Updates: Despite the global pandemic, the Davidson lab moves forward with what research can be done from the safe confines of our homes and computers. Sarah Albright continues to develop and test a device to measure the tensile force of different algae in her garage. By examining the tensile force, she can test the biomechanical properties of different algae species and sizes. Ultimately, we hope we can infer how algae species and size may influence fragmentation, a method that some invasive algae use to disperse and propagate. Ethan Roberts (now recently graduated!) has moved onto a job with the state where he helps to monitor and control invasive weeds. We're sad to see him go, but happy to hear of his successes. He continues to analyze and write up his research on the environmental effects of isopod burrows. Davidson has been hard at work analyzing and writing up research from his mangrove research on introduced Hawaii mangroves and project examining the biogeography of invasive shipworm borers. We're all looking forward to returning to the field next season (hopefully) when the infection risk gets low enough. Until then, we'll isolate, keep working on our computer-based projects, and keep wearing our masks.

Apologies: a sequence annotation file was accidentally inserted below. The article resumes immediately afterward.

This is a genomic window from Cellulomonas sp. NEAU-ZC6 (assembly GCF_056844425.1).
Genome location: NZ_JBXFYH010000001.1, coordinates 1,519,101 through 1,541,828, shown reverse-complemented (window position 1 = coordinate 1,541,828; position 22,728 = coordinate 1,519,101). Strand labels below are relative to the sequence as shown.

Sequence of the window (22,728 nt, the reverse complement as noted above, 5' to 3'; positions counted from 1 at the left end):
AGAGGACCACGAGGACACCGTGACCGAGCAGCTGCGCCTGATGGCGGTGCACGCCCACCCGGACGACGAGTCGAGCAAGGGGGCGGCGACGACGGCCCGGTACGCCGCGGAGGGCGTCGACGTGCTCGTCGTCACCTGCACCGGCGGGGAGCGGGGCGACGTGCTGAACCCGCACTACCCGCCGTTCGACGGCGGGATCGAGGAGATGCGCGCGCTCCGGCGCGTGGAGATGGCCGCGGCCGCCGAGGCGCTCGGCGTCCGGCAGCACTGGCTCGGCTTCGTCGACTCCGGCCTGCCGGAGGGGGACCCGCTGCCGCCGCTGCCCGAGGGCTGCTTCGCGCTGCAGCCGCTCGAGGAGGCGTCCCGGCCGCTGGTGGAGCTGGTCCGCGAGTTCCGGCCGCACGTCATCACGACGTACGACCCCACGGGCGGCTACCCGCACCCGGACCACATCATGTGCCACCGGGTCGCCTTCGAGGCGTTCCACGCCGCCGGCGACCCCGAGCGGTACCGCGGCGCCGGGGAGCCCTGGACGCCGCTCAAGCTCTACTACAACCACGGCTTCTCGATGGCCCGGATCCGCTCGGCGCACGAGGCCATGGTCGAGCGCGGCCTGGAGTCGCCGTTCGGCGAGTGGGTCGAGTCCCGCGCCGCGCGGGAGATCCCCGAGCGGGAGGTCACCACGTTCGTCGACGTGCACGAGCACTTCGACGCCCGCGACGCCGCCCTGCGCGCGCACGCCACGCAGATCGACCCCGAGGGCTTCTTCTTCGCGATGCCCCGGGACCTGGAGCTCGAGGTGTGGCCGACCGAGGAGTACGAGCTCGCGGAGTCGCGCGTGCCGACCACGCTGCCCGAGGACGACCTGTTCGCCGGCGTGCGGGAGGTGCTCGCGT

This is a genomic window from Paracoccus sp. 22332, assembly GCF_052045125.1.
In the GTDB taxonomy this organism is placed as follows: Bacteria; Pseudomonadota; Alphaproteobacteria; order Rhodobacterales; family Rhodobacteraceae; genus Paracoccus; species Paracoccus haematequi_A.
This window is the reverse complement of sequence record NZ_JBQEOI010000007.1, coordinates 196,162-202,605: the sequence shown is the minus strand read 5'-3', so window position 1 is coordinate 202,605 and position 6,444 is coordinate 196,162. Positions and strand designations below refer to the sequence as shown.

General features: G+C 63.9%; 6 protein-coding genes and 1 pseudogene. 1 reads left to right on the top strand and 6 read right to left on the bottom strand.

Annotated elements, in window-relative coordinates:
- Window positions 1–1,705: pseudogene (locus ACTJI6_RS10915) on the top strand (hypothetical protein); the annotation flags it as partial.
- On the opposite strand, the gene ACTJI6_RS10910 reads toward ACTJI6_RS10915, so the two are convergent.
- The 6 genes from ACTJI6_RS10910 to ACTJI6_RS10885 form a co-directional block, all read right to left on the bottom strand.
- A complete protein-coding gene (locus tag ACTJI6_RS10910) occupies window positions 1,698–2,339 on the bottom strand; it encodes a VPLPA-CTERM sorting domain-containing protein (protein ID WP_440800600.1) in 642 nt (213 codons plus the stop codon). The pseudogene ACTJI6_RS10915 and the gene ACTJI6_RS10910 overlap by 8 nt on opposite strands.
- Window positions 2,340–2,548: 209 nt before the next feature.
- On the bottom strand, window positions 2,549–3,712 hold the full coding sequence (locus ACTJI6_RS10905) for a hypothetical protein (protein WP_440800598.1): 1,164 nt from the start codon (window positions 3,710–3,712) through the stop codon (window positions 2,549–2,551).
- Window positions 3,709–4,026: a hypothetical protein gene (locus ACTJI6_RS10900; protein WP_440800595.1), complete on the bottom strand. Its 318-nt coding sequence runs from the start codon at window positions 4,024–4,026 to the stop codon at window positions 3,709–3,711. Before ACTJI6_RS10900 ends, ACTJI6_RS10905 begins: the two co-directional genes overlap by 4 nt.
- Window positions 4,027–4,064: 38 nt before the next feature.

Good news: I am happy to announce a new paper published in Science Activities called "Leaf detective: using evidence of damage on mangrove leaves to measure the effects of different herbivores." In this lesson, elementary students examine real mangrove leaves (digitized) to infer which organism(s) caused the damage they observe. They practice making a scientific question, collect data, graph, and then make a conclusion based on scientific evidence. This lesson represents several years of work and testing in both Sacramento and Hawaii elementary classrooms. My Hawaii collaborators and I are happy that we can share this lesson idea with K-6 teachers. Please email me for a copy, if you do not have access through the link above. And teachers are welcome to contact me if you wish to discuss ideas on how to adapt it to an online learning environment.
I hope everyone stays safe and vigilant. Wearing a mask saves lives!